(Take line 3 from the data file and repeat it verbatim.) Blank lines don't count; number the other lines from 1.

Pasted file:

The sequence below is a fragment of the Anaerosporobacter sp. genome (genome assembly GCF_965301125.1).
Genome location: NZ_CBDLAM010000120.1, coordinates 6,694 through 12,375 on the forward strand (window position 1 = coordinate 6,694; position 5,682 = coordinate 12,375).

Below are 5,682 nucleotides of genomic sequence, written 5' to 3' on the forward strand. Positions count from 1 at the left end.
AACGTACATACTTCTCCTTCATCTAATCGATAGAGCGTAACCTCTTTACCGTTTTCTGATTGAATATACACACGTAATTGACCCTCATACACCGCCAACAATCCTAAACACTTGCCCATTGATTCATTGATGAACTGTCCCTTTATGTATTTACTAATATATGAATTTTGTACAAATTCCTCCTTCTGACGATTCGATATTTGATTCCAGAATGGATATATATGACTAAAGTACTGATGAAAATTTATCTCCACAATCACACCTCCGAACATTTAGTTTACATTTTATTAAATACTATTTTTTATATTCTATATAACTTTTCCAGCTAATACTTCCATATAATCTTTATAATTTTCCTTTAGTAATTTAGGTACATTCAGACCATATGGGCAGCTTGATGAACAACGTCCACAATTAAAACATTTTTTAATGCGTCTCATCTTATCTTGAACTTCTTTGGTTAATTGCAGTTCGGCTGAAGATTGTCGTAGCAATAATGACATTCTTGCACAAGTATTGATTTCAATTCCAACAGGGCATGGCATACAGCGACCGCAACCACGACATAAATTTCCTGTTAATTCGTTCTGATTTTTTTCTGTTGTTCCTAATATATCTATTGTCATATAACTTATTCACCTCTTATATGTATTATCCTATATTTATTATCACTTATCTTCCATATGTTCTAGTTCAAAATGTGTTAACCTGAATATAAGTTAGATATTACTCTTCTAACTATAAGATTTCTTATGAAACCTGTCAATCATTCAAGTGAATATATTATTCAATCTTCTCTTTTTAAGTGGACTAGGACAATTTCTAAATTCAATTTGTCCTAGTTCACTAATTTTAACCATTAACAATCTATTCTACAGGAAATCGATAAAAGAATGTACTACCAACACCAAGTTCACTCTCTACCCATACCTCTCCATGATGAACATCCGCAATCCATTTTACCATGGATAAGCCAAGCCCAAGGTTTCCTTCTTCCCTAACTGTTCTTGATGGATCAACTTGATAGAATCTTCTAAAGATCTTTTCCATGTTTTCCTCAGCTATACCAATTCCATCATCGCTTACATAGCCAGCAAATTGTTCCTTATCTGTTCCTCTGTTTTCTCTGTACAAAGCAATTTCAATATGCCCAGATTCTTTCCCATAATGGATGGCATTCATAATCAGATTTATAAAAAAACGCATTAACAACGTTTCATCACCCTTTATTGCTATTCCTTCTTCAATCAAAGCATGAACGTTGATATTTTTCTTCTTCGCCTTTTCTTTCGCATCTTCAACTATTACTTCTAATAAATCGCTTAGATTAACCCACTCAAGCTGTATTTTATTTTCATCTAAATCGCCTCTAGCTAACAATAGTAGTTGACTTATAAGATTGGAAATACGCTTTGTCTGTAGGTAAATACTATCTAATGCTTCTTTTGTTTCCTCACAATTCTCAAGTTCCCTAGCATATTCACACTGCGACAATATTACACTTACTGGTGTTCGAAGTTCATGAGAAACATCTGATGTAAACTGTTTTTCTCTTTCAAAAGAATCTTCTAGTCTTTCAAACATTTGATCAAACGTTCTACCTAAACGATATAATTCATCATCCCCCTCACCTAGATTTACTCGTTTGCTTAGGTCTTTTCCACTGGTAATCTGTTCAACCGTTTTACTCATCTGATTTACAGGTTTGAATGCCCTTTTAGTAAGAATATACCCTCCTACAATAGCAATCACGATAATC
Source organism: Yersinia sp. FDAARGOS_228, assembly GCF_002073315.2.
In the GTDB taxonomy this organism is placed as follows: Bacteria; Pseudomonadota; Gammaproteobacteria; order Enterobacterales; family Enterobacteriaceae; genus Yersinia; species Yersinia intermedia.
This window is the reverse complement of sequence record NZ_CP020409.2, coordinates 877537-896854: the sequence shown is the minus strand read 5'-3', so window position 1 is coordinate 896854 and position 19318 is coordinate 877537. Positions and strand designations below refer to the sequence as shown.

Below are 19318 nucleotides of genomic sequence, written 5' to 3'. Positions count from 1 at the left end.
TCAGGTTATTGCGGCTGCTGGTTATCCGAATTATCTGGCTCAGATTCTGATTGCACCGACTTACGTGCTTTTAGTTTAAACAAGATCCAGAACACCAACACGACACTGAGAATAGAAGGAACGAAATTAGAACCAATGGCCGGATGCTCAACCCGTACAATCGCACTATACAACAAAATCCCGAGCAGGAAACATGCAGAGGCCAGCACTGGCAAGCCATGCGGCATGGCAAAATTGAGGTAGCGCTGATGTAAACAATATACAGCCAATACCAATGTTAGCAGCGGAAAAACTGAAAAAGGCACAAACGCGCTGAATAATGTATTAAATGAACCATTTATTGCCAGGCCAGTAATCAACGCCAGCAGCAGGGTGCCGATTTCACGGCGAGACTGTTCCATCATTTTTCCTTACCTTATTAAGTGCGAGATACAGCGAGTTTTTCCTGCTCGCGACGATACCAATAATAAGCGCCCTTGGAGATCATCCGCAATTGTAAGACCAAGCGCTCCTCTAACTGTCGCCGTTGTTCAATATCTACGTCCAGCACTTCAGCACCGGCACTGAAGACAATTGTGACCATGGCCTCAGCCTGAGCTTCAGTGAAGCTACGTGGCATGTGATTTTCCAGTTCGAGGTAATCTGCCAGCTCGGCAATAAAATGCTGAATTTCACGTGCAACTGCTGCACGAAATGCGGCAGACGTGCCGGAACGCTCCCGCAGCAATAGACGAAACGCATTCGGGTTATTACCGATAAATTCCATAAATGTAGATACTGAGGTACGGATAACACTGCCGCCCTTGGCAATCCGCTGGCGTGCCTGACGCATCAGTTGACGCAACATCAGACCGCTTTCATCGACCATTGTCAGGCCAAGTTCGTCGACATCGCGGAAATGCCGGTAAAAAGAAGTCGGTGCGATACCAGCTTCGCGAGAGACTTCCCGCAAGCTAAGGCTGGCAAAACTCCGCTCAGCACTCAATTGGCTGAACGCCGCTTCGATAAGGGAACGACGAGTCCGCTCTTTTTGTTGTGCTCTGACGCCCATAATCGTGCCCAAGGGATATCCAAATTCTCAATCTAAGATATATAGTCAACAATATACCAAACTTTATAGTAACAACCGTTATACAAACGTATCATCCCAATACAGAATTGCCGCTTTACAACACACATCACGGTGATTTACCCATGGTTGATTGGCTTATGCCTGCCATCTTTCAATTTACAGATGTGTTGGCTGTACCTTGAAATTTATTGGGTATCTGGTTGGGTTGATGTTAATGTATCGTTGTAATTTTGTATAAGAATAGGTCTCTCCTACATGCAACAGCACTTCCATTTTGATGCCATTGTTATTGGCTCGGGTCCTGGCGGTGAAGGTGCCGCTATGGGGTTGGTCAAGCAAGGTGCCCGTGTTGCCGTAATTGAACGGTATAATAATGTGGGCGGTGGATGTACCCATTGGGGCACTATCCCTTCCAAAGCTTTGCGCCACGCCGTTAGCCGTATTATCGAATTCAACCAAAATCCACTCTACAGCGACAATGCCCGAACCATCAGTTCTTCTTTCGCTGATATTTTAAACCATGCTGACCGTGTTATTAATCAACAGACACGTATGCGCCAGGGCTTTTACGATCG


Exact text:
Below are 5,682 nucleotides of genomic sequence, written 5' to 3' on the forward strand. Positions count from 1 at the left end.